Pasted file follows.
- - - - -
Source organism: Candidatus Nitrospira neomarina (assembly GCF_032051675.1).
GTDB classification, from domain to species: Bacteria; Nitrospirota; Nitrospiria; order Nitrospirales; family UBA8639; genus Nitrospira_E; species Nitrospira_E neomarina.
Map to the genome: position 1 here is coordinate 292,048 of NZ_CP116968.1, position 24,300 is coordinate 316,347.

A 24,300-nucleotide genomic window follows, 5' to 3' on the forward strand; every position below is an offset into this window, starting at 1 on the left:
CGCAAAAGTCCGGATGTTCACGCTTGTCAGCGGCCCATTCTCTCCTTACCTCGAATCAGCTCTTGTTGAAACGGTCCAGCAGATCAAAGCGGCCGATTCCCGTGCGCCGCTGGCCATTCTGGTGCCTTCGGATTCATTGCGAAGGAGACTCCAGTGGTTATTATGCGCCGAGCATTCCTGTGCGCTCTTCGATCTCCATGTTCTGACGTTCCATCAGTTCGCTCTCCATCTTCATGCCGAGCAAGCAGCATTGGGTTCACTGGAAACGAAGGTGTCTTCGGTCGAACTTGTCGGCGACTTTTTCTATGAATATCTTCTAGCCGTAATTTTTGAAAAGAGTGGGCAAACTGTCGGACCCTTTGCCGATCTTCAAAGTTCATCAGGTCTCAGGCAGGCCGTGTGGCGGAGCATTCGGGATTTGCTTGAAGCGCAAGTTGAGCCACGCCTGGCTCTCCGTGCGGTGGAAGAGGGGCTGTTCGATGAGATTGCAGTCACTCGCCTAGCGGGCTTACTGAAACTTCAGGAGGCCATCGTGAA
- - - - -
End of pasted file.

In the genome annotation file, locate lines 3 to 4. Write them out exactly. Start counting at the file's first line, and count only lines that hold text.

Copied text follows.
Map to the genome: position 1 here is coordinate 292,048 of NZ_CP116968.1, position 24,300 is coordinate 316,347.

A 24,300-nucleotide genomic window follows, 5' to 3' on the forward strand; every position below is an offset into this window, starting at 1 on the left: